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The resurgence of European anti-Semitism after the Holocaust suggests that it has deep roots in society.
It has been fostered in a great variety of ways by so many, for such a long time, in all European countries that one might consider this form of hate and discrimination as inherent to European culture and a part of European "values." New European anti-Semitism often originates from a young age, which indicates that it is an anti-Semitism of the future rather than of the past.
The European Union's attitude toward anti-Semitism is double-handed.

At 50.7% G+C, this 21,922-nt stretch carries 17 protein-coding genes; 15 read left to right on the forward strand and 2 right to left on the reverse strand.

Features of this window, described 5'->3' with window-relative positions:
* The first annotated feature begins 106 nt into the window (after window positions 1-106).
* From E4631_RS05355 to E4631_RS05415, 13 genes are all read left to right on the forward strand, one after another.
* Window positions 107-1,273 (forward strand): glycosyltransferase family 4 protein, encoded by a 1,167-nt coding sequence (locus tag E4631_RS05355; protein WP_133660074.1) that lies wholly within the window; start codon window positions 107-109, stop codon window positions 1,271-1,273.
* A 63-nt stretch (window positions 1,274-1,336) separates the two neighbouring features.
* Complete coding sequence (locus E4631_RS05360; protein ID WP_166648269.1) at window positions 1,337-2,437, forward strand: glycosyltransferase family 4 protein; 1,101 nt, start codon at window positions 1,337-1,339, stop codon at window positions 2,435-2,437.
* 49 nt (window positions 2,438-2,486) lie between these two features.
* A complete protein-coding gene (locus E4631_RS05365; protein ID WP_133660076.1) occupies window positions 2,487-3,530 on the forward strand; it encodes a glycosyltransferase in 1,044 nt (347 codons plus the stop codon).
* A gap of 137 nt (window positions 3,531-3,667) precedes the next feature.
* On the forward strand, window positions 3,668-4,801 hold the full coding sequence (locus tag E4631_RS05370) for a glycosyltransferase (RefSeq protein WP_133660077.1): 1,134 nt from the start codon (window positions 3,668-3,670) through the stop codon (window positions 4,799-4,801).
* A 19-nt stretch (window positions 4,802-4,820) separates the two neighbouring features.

Through its discriminatory declarations and votes in international bodies the EU acts as an arsonist, fanning the flames of anti-Semitism in its anti-Israeli disguise.
In a similar manner, a significant number of Europeans like ballet, while many others find it boring, decadent, or disgusting.
Yet dancing is part of European culture and has been practiced as a performing art for a long time.
Simultaneously it also serves as fireman, trying to quench the flames of classic religious and ethnic anti-Semitism. Although European anti-Semitism cannot be eradicated, certain steps can be taken to mitigate it.
This requires a major change in discriminatory EU policies toward Israel.
For almost a thousand years the many versions of religious anti-Semitism have been accompanied by other manifestations of Jew-hatred in political, economic, and cultural spheres.
The Netherlands provides one of many examples, including in regard to Anne Frank's memory.